The Data Science Center is a passion project that has been in the works for several years. Prof. Jeff Phillips and others spent months trying for a data science center to help students interested in Data Science, which was still a fringe issue at the University when the center was founded. An official club was also a part of this pet project. Finally, in summer 2020, a group of six students — Grad student Vivek Gupta and Undergrads Serena Aeschilman, Todd Derrick, Tajen Freeman, Pranav Rajan, and Koriann South — joined together to make an official club. We spent that summer hosting Data Science guest lectures, and the club received official recognition in the autumn, when we began sponsoring more activities.

What’s the club’s goal?

The Data Science Club’s aim is to teach data science and machine learning to students of various skill levels (first year undergrad to senior Ph.D.) through tutorials, industry presentations, and hands-on experience. We want to make normally intimidating topics (like Deep Learning) more approachable through club activities.

What are the prerequisites to join?

Any student, regardless of major, year, or past experience, is welcome to join our activities. Similarly, any student with the time and desire to be a club coordinator can apply.

How often do you meet, and what do you do at meetings?

During the autumn and spring semesters, the Data Science Club meets around every two weeks. We like to mix technical events with social/skill-building activities. Workshops that we create ourselves or technical presentations from professors or industry experts are the most common kind of technical events. (You can check out prior workshops here and talks on our webpage here.). The types of social/skill-building activities vary, and might range from tea parties to GitHub tutorials.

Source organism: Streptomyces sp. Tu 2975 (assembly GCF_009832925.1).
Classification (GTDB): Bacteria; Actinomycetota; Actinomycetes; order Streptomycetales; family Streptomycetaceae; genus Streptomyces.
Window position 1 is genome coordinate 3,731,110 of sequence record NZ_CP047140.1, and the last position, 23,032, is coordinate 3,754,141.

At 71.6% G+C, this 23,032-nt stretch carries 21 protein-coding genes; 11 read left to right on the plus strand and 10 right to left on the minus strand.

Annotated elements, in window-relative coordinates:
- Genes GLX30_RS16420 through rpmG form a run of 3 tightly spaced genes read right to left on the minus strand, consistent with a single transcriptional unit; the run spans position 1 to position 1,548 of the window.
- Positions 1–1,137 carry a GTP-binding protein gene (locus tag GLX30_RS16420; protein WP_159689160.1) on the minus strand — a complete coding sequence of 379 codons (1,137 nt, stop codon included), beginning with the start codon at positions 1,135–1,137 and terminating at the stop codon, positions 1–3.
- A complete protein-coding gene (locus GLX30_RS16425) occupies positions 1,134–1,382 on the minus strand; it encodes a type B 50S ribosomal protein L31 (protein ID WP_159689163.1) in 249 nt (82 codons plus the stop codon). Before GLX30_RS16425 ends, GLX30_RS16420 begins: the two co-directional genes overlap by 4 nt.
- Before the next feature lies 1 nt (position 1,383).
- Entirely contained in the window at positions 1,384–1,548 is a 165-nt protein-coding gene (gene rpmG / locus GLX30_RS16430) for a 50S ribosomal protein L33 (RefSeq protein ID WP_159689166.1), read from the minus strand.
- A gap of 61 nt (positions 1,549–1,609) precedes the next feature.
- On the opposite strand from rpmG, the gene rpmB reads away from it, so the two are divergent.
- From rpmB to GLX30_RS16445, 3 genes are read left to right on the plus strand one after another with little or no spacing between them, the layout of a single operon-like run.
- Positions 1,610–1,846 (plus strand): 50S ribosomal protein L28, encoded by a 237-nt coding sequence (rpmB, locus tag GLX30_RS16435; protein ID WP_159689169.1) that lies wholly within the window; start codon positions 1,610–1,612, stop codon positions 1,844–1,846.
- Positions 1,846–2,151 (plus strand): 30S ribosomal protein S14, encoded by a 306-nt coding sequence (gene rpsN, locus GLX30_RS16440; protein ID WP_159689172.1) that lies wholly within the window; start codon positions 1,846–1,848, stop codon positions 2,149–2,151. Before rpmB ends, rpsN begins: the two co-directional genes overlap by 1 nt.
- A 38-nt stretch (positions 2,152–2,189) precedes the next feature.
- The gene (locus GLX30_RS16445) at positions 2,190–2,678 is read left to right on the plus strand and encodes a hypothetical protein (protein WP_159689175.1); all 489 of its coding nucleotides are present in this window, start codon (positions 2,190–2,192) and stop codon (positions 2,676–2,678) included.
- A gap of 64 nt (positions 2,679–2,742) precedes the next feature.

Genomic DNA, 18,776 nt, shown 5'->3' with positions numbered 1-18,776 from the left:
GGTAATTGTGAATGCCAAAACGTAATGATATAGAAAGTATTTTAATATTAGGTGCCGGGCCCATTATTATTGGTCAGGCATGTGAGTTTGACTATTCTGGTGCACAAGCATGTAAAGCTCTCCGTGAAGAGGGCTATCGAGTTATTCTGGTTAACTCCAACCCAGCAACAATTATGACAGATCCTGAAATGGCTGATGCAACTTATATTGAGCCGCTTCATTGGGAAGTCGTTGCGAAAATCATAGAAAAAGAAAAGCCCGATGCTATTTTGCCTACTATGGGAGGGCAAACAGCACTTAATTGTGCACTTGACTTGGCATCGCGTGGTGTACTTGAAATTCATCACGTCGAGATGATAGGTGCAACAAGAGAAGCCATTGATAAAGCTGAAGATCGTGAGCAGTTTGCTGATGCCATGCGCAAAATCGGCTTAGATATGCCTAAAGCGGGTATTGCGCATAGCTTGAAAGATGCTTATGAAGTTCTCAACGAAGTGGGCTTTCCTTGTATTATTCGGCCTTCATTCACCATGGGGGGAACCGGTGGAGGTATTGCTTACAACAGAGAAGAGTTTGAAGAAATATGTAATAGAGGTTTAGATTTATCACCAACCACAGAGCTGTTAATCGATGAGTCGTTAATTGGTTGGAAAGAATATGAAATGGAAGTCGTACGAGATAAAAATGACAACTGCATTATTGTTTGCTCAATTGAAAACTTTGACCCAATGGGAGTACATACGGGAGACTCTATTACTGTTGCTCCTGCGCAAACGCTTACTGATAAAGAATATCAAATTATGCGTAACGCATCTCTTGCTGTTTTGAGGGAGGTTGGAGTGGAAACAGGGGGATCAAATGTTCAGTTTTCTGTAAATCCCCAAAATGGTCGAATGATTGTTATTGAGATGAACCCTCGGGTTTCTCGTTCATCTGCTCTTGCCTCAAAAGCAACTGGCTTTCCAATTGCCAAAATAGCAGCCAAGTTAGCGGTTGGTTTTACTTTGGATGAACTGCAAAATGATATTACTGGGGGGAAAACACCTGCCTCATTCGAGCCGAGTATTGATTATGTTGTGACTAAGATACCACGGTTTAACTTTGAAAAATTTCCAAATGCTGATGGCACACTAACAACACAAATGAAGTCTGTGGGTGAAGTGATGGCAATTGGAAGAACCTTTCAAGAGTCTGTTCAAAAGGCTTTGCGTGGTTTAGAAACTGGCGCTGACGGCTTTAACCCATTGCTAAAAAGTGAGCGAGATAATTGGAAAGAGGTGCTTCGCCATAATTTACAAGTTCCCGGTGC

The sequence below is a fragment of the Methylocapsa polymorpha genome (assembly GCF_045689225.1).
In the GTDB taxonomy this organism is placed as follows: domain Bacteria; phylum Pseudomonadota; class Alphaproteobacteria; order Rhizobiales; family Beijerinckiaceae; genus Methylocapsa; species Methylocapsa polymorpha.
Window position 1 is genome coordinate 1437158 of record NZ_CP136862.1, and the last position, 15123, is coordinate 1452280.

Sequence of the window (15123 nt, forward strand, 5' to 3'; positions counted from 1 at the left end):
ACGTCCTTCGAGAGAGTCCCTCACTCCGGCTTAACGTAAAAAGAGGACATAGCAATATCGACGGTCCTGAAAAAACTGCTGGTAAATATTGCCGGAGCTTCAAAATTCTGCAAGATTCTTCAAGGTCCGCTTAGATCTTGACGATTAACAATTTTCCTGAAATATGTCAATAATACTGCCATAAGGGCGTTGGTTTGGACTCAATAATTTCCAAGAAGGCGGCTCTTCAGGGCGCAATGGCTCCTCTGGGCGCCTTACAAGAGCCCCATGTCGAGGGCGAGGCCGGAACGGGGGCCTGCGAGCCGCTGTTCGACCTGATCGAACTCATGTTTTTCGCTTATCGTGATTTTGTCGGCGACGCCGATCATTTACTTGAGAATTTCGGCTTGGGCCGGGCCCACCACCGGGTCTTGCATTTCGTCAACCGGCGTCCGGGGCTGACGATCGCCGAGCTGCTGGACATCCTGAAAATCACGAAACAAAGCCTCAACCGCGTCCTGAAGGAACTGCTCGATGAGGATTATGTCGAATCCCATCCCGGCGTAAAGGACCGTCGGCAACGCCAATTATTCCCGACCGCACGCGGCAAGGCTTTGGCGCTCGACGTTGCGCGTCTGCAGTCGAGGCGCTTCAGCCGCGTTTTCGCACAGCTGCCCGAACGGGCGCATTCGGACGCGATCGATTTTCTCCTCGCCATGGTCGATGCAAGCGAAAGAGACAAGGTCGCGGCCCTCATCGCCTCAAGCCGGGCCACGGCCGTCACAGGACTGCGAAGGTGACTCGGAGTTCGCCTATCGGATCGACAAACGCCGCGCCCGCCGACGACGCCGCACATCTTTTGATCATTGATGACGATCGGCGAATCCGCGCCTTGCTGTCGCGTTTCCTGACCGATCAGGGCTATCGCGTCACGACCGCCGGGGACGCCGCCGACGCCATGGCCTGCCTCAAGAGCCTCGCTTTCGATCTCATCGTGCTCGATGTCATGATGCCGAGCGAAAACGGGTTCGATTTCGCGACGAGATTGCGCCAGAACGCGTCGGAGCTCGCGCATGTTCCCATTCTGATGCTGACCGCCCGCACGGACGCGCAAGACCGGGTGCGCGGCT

Get on your soapbox: Why is this club important? Why should people join?

This club is significant to us because it lowers the data science entrance hurdle. Through the club, we have learned more about Data Science than we could have studied in a class, and we have been able to pass that information on to others in a way that we believe is easy to grasp for those who are just getting started with Data Science.

For many people, data science appears to be too difficult and frightening to understand or learn. We want to simplify the process. We want to contribute to the creation of a community in which we can all learn from and support one another. Learning does not have to be difficult or complicated just because the subject matter is.

We believe that anybody interested in Data Science should join the Data Science club, especially those who are intimidated by the topic or don’t know where to begin.

If people are interested, how can they join or find out more?

If you’re interested in attending one of our events, please join our Discord server and visit our website. If you want to be a coordinator, complete all of the steps above and submit an email to uofudatascienceclub@gmail.com with your name. Do sign up for our seminar mailing list.